«No,» he said aloud, «I will start work tomorrow…»

Wednesday February 7, 2007 – 09:56pm (CET)

oops Athina, I left out your h… (English could really do with its theta – its «thorn» back again – it would make teaching children to read and write a little easier.)

Wednesday February 7, 2007 – 10:01pm (CET)

Hi All. I would add Rumi to the list of story-tellers from Konya. «Though water prevails over fire in might, Yet it boils by fire when in a cauldron» (from «Masnavi» translated by E.H. Whinfield). Also, anybody familiar with Calvin & Hobbes?

Friday February 9, 2007 – 01:40am (EST)


A man from an island walks in a street of a big city one day. Suddenly he stumbles on an old oil lamp and falls down. Very angry he turns and grabs the lamp; he is ready to smash it when a jinn comes out.
– There we go again! Couldn’t you be more careful? Say your wish very fast now and let’s get over with it.
– Can I ask for anything?
– Yes, anything. But make it fast. We are not going to stay here all day.
– Oh don’t worry; It’s something I always wanted to ask. You see I come from an island and I don’t want to travel there by boat or plane anymore. Can you build me a highway over the sea so that I can drive to my island?
– How far is your island?
– About 200 miles.
– What? This is impossible! I’m just a simple jinn! I am not God. I can’t make what you asked. Say another wish.
– Ok, no problem; don’t be so upset. Here is my other wish: can you make my wife obey me in everything; that when I tell her to sit that she sits and when I tell her to stand that she stands and I when I tell her to shut up that she shuts up; in one word, that she always does what I tell her to do without objecting and quarreling?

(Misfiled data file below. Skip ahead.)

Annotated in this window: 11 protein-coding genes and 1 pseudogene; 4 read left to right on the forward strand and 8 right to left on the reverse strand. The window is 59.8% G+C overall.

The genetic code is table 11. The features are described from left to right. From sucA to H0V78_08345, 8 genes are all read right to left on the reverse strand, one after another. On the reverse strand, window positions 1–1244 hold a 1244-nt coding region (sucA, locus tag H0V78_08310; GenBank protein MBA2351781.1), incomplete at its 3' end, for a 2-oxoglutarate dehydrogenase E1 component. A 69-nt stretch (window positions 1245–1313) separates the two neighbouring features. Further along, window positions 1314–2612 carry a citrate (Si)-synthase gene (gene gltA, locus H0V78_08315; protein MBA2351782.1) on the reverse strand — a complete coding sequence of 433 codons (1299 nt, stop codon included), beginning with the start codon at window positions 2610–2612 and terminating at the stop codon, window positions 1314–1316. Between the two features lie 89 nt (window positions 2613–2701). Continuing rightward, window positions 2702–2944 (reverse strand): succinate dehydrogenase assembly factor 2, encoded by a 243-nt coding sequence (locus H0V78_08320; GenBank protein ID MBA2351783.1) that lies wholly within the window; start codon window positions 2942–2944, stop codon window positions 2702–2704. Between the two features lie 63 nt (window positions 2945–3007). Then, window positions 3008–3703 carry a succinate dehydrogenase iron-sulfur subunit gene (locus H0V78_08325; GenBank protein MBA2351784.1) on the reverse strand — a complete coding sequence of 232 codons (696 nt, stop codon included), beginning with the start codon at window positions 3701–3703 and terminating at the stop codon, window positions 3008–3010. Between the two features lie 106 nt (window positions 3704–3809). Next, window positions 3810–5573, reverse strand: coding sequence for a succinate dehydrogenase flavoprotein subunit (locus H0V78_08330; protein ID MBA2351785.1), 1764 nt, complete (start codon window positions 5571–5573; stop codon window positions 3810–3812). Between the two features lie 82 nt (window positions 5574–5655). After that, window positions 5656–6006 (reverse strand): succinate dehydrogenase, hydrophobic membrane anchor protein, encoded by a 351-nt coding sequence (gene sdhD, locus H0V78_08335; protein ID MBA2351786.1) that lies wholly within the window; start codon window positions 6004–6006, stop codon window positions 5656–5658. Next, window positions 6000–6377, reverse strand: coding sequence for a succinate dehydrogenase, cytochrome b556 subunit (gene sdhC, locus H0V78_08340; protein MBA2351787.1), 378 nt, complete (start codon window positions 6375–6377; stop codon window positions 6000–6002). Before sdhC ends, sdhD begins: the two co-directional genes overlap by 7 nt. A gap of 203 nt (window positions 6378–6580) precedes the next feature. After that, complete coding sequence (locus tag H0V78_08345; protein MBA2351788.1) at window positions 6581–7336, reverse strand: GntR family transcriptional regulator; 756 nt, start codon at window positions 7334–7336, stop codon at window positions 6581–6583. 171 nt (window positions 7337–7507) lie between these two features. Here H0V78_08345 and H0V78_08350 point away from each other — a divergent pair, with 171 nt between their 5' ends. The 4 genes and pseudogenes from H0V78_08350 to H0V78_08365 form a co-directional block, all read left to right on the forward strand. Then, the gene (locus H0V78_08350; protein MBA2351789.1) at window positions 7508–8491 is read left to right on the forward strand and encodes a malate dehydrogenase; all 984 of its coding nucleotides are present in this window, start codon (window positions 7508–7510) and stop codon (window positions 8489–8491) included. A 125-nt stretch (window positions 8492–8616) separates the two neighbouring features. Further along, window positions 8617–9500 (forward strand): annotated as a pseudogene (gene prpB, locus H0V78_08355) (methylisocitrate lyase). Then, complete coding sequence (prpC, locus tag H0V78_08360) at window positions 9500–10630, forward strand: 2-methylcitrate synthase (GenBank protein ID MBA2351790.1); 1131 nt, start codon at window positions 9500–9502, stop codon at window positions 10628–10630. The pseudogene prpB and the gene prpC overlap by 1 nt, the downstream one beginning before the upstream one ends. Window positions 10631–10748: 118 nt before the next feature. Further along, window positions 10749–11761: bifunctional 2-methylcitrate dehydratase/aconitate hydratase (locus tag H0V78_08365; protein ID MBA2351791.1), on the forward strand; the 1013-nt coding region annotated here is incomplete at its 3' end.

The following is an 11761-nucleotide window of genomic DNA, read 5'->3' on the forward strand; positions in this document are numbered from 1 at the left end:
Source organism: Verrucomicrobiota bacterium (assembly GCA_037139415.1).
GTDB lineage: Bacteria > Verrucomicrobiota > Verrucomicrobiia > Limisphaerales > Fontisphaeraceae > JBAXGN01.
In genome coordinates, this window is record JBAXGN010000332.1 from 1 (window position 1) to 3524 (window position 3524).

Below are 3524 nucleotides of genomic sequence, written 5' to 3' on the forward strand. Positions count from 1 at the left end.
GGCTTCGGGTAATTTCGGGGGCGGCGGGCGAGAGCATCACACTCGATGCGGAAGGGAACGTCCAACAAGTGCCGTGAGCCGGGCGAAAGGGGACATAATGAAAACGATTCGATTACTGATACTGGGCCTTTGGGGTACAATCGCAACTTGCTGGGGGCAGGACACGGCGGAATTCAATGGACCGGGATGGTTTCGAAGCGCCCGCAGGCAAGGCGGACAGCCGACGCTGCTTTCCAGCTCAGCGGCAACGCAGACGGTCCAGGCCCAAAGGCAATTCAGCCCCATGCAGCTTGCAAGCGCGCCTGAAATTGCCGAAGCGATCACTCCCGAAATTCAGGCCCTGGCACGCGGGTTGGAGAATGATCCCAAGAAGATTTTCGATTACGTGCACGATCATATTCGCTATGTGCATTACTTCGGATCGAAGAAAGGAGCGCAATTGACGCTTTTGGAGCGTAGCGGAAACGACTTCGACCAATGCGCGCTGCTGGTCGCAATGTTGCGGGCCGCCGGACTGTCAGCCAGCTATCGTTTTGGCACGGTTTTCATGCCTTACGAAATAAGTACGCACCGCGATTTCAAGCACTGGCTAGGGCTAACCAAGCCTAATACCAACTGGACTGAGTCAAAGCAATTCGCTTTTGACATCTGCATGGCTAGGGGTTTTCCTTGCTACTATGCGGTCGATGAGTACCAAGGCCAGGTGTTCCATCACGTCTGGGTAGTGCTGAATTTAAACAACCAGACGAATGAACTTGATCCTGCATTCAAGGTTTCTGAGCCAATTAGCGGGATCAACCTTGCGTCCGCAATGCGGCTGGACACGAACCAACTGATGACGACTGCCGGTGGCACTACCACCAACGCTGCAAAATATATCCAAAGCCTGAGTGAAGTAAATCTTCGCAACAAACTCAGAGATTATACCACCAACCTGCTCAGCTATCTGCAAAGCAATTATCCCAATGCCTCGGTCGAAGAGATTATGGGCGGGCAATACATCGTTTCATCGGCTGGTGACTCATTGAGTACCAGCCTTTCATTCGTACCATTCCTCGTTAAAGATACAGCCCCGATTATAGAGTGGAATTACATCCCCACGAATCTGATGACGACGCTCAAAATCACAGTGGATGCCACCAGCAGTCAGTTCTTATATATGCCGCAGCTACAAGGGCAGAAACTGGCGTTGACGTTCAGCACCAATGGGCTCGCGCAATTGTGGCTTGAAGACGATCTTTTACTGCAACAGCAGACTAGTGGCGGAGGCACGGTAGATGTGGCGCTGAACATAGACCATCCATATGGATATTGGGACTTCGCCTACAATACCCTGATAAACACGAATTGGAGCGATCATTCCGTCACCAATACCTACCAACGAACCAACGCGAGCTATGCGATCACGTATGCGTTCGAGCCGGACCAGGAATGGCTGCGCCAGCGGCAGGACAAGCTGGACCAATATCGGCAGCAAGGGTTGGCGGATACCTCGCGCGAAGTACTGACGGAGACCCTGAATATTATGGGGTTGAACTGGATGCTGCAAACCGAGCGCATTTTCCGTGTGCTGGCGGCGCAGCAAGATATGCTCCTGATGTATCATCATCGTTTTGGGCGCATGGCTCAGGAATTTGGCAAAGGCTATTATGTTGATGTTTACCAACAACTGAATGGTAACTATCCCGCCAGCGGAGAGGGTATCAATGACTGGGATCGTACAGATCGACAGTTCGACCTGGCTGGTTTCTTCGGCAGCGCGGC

– How many lanes did you say you wanted your highway to have?

(I heard this the other day from a man who is about to get married. He is a lover of Nasrudin’s stories as well as of anything like it. Even nowadays that Greece is clearly oriented towards the west, the Nasrudin circle remains part of the Greek culture. Though the name -pronounced «Neshradin»- of the famous mullah is hardly ever mentionned, the stories are there: «The Camel’s way», «The Oven on Wheels», «The donkey who learned not to eat» e.t.c. )

Oop! Welcome, latest commentator Can! We share the same admiration for Mevlana Jelaledin Rumi! I used to have a copy of his Masnavi in French.

Friday February 9, 2007 – 01:05pm (EET)

@ simonsterg : I hate Eleni’s «what does it teach?». I am a very restless person and I can’t stand still and speculate on meanings. (I like reading though). Yet I admit that it works! Brings more stories about. We are grateful. Makes this blog so much richer. «The streets paved with gold» story is a typical Greek immigrant joke about New York. I didn’t know Nasrudin started it.
@ AKK : thanks; none of us knew the joke. It is very appropriate given the situation. In fact it sums up the situation. I’m going to tell it to Stavros on Sunday. He ‘d rather build a 200 mile bridge across the sea than make Eleni (+ me) listen to him right now.